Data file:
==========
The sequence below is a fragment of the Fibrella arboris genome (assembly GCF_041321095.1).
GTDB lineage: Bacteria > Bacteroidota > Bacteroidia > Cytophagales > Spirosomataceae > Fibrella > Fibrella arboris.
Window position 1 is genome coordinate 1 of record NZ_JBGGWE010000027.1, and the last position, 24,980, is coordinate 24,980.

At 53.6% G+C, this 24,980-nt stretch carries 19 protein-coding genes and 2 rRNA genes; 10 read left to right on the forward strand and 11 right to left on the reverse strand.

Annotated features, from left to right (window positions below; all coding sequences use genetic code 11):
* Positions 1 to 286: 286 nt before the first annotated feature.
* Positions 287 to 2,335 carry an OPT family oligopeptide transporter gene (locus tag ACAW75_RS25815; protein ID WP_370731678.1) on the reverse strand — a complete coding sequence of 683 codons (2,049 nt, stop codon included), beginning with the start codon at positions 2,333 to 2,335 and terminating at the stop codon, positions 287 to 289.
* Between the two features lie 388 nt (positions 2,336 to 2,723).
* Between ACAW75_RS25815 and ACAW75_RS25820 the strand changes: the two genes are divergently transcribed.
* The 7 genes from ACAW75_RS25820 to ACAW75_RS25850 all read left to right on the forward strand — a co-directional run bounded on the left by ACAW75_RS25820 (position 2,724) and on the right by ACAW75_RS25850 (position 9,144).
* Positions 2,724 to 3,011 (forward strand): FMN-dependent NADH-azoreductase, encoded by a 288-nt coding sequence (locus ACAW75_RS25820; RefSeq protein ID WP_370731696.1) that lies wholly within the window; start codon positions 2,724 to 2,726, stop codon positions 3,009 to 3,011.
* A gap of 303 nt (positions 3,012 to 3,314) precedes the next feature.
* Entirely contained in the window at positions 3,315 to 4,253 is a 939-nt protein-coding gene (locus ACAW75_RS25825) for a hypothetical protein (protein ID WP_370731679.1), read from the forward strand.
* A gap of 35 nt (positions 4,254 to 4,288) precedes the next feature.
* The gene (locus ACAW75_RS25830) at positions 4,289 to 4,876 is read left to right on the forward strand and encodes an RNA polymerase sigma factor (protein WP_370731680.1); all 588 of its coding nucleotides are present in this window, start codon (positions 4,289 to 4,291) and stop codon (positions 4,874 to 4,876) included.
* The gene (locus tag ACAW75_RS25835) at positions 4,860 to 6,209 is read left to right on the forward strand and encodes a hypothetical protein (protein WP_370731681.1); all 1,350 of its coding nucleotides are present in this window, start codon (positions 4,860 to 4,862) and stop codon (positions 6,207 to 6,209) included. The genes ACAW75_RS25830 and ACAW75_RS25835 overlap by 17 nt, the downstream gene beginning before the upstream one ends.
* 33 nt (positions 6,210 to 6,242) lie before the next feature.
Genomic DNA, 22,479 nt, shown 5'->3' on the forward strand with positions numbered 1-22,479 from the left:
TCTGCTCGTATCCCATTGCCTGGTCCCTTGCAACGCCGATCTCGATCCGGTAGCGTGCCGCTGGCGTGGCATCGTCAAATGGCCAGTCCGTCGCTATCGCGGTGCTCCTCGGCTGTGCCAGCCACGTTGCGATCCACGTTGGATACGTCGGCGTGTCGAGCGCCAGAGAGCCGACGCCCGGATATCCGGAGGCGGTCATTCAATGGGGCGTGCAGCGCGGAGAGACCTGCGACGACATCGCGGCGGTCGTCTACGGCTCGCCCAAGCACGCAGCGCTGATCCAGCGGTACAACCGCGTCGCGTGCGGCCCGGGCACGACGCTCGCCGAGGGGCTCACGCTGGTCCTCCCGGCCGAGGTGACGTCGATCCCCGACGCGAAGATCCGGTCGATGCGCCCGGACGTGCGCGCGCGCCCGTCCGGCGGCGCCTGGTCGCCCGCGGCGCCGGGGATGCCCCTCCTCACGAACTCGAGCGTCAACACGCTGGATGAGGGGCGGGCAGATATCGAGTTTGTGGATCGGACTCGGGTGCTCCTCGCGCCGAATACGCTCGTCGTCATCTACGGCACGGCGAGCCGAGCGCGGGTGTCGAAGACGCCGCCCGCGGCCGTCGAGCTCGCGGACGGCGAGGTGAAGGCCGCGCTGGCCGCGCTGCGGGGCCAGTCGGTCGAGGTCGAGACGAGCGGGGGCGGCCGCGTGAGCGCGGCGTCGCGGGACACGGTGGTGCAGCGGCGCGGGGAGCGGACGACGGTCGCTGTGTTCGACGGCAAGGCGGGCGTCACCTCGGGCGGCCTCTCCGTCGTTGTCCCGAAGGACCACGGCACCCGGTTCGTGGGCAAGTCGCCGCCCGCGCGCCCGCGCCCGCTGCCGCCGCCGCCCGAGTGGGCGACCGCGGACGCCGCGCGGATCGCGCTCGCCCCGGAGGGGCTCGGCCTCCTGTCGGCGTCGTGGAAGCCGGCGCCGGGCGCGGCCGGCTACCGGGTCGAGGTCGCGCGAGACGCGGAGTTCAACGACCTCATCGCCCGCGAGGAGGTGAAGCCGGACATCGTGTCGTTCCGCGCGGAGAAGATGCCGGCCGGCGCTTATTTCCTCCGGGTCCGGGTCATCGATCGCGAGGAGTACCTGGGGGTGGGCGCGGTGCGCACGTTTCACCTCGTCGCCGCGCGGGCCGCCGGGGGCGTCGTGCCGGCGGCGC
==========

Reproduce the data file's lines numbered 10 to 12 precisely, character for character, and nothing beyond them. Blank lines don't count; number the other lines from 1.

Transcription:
* The 7 genes from ACAW75_RS25820 to ACAW75_RS25850 all read left to right on the forward strand — a co-directional run bounded on the left by ACAW75_RS25820 (position 2,724) and on the right by ACAW75_RS25850 (position 9,144).
* Positions 2,724 to 3,011 (forward strand): FMN-dependent NADH-azoreductase, encoded by a 288-nt coding sequence (locus ACAW75_RS25820; RefSeq protein ID WP_370731696.1) that lies wholly within the window; start codon positions 2,724 to 2,726, stop codon positions 3,009 to 3,011.
* A gap of 303 nt (positions 3,012 to 3,314) precedes the next feature.